The main sources of this are:
· scenes in which Bertha, in a regressed state, experiences episodes of what Freud was later to call 'polymorphous perversity';
· the way in which Bertha's illness waxes and wanes for no obvious reason;
· the ending, for which I had envisaged an alternative scenario to the rumour spread about later by Freud, to the effect that after Breuer terminated her treatment, Bertha experienced a hysterical childbirth.
One of the reasons for my surprise at readers' incomprehension was that my MA tutor had sometimes commented on my tendency to overstatement, leaving little for the reader to infer, and a lack of subtext. Had I now overcompensated, producing a narrative that was too opaque?
Another comment was that it was difficult to categorise. 'I don't know what kind of person I would recommend it to,' one of my readers said. 'It's difficult to say what genre it is.'
An article in the current issue of Mslexia discusses a genre I'd never heard of - lit lite. It goes on to define this as 'a broad genre of entertaining well-written novels with mind-broadening content, likely to appeal to book groups'. It gives as examples The Love Song by Andrea Levy and The Help by Kathryn Stockett, both of them with narratives revelatory of the time and place in which they're set. This could be an answer to my reader's question about genre. A.k.a. Anna O provides insight into the social and cultural climate of late 19th century Vienna and the early days of psychoanalytic thought.
It could also be classified as a novel of ideas. I've just come across a definition of this genre by David Barash who writes that a novel of ideas 'must broach one or more intellectual questions or debates that persist beyond the confines of the novel itself'. In the case of Bertha Pappenheim, the questions I focus on are:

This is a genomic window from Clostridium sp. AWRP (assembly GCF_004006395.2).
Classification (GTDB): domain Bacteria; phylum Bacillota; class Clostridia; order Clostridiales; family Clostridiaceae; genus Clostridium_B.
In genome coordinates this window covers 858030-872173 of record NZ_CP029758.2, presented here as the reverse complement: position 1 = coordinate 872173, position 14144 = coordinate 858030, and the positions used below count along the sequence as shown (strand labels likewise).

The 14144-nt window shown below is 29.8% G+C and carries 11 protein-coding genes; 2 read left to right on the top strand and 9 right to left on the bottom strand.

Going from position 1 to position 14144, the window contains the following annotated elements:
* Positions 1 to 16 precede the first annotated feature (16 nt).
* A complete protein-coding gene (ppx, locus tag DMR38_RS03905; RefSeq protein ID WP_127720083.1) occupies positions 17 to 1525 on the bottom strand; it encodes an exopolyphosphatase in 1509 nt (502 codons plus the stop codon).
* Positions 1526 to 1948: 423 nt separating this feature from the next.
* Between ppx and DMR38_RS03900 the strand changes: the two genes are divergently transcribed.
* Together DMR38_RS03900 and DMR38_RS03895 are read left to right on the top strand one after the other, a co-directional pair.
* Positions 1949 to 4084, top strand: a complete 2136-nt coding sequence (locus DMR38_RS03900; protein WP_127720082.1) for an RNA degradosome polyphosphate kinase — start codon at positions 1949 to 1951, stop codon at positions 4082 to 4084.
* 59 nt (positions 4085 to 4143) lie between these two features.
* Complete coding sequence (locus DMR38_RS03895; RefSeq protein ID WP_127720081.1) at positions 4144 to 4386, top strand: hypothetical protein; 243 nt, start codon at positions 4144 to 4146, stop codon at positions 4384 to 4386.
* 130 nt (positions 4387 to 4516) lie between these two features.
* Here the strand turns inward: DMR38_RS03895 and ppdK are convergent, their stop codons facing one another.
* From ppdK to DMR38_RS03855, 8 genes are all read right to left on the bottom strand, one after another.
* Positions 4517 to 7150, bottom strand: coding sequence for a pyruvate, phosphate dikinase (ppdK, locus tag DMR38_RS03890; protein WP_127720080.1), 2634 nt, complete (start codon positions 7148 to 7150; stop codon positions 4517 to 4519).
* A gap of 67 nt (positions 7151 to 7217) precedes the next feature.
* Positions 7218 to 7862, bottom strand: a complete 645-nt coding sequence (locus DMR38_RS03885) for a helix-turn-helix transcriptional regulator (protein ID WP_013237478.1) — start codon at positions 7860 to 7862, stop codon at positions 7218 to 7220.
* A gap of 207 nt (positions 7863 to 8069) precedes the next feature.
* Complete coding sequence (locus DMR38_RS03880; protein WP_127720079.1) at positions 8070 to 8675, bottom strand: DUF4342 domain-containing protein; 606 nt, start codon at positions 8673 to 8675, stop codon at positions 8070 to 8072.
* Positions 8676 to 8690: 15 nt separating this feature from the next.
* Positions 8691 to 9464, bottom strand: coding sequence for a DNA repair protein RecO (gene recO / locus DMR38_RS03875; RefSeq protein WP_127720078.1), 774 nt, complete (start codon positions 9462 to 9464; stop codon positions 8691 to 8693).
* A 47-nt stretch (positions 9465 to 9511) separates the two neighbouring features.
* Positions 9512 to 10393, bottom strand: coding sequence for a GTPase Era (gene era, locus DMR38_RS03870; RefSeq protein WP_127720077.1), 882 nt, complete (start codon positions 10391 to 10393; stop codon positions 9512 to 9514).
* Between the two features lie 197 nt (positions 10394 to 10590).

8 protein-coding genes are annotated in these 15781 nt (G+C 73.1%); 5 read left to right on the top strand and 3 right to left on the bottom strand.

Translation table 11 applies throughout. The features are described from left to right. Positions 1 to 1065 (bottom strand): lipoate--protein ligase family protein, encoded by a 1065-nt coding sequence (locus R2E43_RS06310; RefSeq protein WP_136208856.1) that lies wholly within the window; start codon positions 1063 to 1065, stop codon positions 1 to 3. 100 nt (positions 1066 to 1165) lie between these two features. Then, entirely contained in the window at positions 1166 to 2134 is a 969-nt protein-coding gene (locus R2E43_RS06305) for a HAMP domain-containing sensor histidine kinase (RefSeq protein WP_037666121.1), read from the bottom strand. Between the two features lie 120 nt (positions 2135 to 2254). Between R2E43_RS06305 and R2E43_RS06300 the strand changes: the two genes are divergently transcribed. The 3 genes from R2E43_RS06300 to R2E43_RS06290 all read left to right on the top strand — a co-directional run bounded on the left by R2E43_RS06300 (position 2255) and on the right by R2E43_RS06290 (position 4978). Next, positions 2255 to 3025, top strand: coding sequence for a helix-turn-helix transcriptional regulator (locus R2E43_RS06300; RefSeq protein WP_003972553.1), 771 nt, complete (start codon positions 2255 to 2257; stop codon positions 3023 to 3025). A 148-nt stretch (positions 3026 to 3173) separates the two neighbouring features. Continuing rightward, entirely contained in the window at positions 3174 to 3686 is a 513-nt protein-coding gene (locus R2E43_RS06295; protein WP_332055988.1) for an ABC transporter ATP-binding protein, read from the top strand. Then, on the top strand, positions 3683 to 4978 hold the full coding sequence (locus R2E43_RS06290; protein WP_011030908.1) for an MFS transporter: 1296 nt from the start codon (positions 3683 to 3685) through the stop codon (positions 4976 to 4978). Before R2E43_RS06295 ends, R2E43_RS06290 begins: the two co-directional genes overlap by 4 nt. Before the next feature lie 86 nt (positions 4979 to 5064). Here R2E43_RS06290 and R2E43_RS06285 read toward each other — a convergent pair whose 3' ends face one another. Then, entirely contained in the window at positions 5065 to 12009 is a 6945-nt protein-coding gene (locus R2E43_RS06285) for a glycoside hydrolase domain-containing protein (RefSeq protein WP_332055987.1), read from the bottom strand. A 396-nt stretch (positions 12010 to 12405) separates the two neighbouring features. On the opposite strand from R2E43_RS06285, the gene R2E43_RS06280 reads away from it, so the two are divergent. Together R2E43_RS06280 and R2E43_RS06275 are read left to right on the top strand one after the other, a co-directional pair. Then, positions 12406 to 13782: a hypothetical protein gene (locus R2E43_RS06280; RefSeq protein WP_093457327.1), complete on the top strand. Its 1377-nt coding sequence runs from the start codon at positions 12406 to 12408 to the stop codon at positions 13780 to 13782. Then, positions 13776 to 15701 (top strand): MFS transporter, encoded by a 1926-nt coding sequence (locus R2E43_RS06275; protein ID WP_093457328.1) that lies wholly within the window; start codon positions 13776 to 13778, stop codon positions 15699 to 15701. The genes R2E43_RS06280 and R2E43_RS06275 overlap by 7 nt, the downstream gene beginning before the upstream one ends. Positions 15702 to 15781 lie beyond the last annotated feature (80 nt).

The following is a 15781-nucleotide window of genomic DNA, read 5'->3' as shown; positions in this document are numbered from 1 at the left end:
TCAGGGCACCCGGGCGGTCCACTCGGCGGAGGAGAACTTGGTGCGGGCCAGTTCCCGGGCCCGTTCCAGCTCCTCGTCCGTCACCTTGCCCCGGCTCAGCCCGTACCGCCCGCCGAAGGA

· Hysteria: its nature (or even existence), and misdiagnosis in the case of neurological disorders ill-understood
· Transference: the phenomenology of the patient-therapist relationship
· The published case history of Bertha Pappenheim: its scientific and historical validity.
As such, A.k.a. Anna O should appeal to psychotherapy professionals and people who are familiar with the theories developed together by Breuer and Freud. But I want its interest to persist not only beyond the confines of the novel, but beyond the confines of a narrow niche readership. So now I have to go back to the drawing board and try to make it more comprehensible to the general reader.
It did occur to me that the confused reactions were somehow apt. After all, this was how both Breuer and Bertha herself must have felt in the face of her symptoms. I know, of course, that I can't expect readers to be satisfied with this. As Tom Clancy has pointed out: 'The difference between fiction and reality is that fiction has to make sense.'